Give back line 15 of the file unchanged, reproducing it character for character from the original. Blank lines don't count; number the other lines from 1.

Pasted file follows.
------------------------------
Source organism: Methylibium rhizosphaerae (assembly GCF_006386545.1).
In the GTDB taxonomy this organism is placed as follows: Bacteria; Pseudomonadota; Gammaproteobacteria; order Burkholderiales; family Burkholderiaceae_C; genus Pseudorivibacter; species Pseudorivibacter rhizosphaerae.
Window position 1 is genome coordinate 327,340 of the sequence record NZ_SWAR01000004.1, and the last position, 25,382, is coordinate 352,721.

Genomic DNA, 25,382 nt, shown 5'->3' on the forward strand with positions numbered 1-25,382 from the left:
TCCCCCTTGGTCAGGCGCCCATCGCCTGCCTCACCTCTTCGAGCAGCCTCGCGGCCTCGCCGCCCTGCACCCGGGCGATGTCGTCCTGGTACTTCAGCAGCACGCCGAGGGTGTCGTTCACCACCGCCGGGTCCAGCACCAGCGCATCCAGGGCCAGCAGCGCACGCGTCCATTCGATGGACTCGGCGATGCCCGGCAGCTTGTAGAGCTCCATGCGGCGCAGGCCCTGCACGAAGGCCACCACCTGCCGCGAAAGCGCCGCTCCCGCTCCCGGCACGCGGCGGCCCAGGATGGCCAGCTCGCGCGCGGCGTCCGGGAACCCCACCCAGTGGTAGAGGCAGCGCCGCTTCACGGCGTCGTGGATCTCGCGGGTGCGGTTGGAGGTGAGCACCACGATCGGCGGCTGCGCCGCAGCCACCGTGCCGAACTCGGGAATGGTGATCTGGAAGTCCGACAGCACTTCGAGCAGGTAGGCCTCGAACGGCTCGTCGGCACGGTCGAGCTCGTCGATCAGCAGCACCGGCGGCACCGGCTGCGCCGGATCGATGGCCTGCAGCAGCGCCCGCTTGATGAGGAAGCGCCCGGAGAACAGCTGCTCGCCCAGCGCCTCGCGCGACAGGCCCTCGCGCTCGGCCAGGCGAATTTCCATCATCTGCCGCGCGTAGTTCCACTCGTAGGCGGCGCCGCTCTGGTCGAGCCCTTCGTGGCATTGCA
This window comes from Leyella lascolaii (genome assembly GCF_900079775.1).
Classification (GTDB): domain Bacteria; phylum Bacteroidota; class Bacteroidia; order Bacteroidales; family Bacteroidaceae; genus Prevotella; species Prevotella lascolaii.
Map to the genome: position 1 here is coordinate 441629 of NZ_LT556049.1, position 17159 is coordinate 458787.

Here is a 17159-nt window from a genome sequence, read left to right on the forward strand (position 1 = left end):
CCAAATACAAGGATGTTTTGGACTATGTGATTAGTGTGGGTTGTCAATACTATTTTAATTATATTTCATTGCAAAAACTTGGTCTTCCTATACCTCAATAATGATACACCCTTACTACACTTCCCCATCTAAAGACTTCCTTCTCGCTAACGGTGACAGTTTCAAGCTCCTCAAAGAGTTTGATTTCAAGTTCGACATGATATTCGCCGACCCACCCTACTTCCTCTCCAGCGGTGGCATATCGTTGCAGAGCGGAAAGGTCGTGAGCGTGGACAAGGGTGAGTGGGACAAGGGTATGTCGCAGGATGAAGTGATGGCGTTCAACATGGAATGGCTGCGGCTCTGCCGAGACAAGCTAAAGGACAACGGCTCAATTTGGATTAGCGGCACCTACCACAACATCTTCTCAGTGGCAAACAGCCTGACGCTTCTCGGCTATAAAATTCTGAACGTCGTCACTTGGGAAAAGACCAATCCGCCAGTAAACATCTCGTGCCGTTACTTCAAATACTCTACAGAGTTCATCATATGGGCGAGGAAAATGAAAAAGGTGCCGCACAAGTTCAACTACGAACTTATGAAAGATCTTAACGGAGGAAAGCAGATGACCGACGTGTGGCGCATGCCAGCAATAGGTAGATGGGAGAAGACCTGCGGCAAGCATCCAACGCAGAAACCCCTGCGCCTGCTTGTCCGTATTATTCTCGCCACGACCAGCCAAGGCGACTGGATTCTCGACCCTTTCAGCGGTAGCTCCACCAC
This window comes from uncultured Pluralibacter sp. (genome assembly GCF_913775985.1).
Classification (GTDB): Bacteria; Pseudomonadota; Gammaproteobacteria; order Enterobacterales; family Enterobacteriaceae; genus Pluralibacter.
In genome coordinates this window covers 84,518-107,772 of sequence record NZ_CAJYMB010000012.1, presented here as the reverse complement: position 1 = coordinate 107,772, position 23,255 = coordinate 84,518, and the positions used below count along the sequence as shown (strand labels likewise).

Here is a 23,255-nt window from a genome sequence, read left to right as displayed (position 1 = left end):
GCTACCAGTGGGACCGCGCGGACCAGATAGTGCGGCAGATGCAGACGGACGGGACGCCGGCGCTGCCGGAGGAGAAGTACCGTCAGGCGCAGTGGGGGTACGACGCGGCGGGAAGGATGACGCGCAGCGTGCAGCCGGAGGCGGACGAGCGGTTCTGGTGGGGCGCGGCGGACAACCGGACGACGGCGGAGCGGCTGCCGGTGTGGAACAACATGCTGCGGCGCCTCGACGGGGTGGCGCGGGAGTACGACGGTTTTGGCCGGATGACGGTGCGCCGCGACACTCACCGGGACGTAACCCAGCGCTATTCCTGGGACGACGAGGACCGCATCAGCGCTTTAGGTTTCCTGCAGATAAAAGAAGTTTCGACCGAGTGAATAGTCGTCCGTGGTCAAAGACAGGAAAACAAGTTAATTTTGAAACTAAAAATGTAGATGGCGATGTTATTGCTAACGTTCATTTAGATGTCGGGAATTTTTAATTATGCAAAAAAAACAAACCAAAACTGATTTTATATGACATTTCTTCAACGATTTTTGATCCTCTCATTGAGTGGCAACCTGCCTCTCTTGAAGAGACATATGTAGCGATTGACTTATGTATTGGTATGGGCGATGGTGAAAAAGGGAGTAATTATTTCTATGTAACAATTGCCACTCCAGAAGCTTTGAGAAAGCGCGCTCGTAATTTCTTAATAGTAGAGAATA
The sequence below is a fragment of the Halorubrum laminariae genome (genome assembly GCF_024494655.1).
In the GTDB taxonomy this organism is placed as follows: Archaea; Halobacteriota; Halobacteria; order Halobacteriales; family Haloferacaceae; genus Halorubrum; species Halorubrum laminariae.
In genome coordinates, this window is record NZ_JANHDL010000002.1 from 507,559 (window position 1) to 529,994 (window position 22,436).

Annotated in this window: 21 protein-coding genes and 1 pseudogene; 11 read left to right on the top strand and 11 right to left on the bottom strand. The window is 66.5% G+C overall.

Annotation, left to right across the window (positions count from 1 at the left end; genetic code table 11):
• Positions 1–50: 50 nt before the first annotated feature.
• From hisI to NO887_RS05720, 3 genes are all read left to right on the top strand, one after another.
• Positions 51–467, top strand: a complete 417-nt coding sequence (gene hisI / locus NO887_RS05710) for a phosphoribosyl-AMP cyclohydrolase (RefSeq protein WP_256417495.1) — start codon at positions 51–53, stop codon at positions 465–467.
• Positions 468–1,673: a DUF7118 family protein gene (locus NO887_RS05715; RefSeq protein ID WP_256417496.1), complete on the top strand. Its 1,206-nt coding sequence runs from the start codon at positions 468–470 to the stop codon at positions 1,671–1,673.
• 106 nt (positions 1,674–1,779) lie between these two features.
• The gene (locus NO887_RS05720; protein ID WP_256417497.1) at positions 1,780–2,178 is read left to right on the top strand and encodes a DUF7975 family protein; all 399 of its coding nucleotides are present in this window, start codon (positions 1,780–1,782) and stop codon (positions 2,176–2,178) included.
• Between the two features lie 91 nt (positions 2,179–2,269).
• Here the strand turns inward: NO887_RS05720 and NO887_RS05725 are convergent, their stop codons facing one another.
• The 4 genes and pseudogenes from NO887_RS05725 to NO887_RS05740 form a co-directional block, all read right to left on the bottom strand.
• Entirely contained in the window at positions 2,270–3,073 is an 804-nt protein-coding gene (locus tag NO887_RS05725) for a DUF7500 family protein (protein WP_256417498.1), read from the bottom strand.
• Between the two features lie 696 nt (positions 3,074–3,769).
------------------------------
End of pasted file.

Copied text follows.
GCTACCAGTGGGACCGCGCGGACCAGATAGTGCGGCAGATGCAGACGGACGGGACGCCGGCGCTGCCGGAGGAGAAGTACCGTCAGGCGCAGTGGGGGTACGACGCGGCGGGAAGGATGACGCGCAGCGTGCAGCCGGAGGCGGACGAGCGGTTCTGGTGGGGCGCGGCGGACAACCGGACGACGGCGGAGCGGCTGCCGGTGTGGAACAACATGCTGCGGCGCCTCGACGGGGTGGCGCGGGAGTACGACGGTTTTGGCCGGATGACGGTGCGCCGCGACACTCACCGGGACGTAACCCAGCGCTATTCCTGGGACGACGAGGACCGCATCAGCGCTTTAGGTTTCCTGCAGATAAAAGAAGTTTCGACCGAGTGAATAGTCGTCCGTGGTCAAAGACAGGAAAACAAGTTAATTTTGAAACTAAAAATGTAGATGGCGATGTTATTGCTAACGTTCATTTAGATGTCGGGAATTTTTAATTATGCAAAAAAAACAAACCAAAACTGATTTTATATGACATTTCTTCAACGATTTTTGATCCTCTCATTGAGTGGCAACCTGCCTCTCTTGAAGAGACATATGTAGCGATTGACTTATGTATTGGTATGGGCGATGGTGAAAAAGGGAGTAATTATTTCTATGTAACAATTGCCACTCCAGAAGCTTTGAGAAAGCGCGCTCGTAATTTCTTAATAGTAGAGAATA